In Central Finland, the age-specific incidence of hip fractures did not change between the years 1982-1983 and 1992-1993 though the total number of hip fractures increased by 11% due to population aging. The objective of this study was to define the current hip fracture rates and the characteristics of patients with hip fracture. The population at risk consisted of 240,000 persons living in the Central Finland Health Care District. Hip fracture patients were identified by using the hospital discharge register, the operation lists, and the register of the Department of Anesthesiology. Patients' residential status, weight, and height, date and time of hip fracture, place of accident and mechanism and type of fracture were obtained from medical records. A total of 597 patients, 415 (69.5%) women and 182 (30.5%) men, were admitted to the hospital for treatment of an acute hip fracture in 2002-2003. The mean age of the patients was 79 (SD 13) years. Among patients aged > or =50 years (n = 577), 80.8% of the hip fractures had occurred indoors, 97.6% with a low-energetic mechanism, and 22.7% during the nighttime. The ratio of trochanteric to cervical fractures was 2:3. Between 1992-1993 and 2002-2003, the total number of hip fractures increased by 70%, from 351 to 597. The fracture rates per 1000 person-years in the age group > or =55 years were 2.0 and 3.9 in 1992-1993 and 2.8 and 5.6 in 2002-2003 for men and women, respectively. The corresponding age-adjusted incidence rate ratio (IRR) for men was 1.36 (95% CI: 1.06 to 1.76), P = 0.017, and for women 1.25 (95% CI: 1.07 to 1.47), P = 0.006. Among men, the IRR was highest in the age group 75-84 years, IRR = 1.67 (95% CI: 1.08 to 2.65), while among women, it was highest in the age group > or =85 years, IRR = 1.33 (95% CI: 1.02 to 1.75). The total number of hip fractures almost doubled within 10 years, and the age-adjusted incidence rate increased in both sexes. The accretion of the hip fracture incidence was more than could be explained merely by changes in population size and structure.
PubMed ID
16603427 View in PubMed
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Increased mortality after lower extremity fractures in patients <65 years of age.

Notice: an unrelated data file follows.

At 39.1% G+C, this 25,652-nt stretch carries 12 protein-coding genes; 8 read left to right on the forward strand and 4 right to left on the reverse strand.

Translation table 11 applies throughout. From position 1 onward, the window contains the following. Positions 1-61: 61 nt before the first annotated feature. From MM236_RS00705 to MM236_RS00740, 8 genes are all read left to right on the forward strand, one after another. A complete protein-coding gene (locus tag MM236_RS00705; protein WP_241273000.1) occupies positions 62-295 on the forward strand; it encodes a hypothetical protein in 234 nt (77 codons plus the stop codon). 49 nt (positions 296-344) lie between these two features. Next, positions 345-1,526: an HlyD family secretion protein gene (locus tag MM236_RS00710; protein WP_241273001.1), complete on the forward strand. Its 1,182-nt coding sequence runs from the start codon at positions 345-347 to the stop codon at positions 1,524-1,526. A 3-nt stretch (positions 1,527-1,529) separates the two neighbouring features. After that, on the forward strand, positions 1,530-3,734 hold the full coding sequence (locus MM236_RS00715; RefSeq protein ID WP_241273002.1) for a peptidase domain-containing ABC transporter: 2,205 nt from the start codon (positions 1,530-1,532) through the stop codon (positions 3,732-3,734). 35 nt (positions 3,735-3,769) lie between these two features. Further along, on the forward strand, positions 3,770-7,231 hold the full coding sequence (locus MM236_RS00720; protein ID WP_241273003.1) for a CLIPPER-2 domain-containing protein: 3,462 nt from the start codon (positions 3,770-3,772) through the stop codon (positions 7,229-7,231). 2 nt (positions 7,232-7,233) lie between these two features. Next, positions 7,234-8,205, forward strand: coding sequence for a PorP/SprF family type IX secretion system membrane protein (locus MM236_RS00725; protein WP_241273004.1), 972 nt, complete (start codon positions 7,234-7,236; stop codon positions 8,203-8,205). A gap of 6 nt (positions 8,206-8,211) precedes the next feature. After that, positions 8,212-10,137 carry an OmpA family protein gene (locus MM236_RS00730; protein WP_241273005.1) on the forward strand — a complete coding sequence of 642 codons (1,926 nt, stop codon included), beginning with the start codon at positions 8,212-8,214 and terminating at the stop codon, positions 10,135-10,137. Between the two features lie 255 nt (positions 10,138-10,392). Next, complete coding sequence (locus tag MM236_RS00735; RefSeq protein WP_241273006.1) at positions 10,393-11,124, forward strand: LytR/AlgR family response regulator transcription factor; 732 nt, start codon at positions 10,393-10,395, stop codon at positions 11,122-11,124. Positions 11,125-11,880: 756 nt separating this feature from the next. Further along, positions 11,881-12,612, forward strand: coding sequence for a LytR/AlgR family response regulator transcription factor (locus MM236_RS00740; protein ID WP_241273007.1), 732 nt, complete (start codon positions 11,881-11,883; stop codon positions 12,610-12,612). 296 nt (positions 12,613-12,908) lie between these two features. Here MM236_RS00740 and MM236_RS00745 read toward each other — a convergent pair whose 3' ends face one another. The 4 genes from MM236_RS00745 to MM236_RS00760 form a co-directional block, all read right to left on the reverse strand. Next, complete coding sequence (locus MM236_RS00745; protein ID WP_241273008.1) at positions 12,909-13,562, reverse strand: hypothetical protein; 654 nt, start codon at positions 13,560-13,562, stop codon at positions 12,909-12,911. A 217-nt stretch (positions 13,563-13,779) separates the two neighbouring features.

https://arctichealth.org/en/permalink/ahliterature280193
Source
Acta Orthop. 2016 Dec;87(6):622-625
Publication Type
Article
Date
Dec-2016
Author
Axel Somersalo
Juha Paloneva
Hannu Kautiainen
Eija LÖNnroos
Mikko HEinÄNen
Ilkka Kiviranta
Source
Acta Orthop. 2016 Dec;87(6):622-625
Date
Dec-2016
Language
English
Publication Type
Article
Keywords
Age Factors
Aged
Female
Finland - epidemiology
Follow-Up Studies
Fractures, Bone - mortality
Humans
Lower Extremity - injuries
Male
Middle Aged
Prognosis
Retrospective Studies
Risk Assessment - methods
Risk factors
Sex Factors
Survival Rate - trends
Time Factors
Abstract
Background and purpose - The association between mortality and lower extremity fractures (other than hip fractures in older individuals) is unclear. We therefore investigated mortality in adults of all ages after lower extremity fractures that required inpatient care. Patients and methods - Diagnosis code (ICD10), procedure code (NOMESCO), and 7 additional characteristics of patients admitted to the trauma ward at Central Finland Hospital were collected between 2002 and 2008 (n = 3,567). Patients were followed up until the end of 2012. Mortality rates were calculated for patients with all types of lower extremity fractures using data from the population at risk. Results - During the study, 2,081 women and 1,486 men sustained a lower extremity fracture. By the end of follow-up (mean duration 5 years), 42% of the women and 32% of the men had died. For all lower extremity fractures, the standardized mortality ratio (SMR) was 1.9 (95% CI: 1.8-2.0) for women and 2.6 (CI: 2.4-2.9) for men. In patients aged =65 years, mortality was increased and of similar magnitude after fractures of the hip, femoral diaphysis, and knee (distal femur, patella, and proximal tibia). In patients aged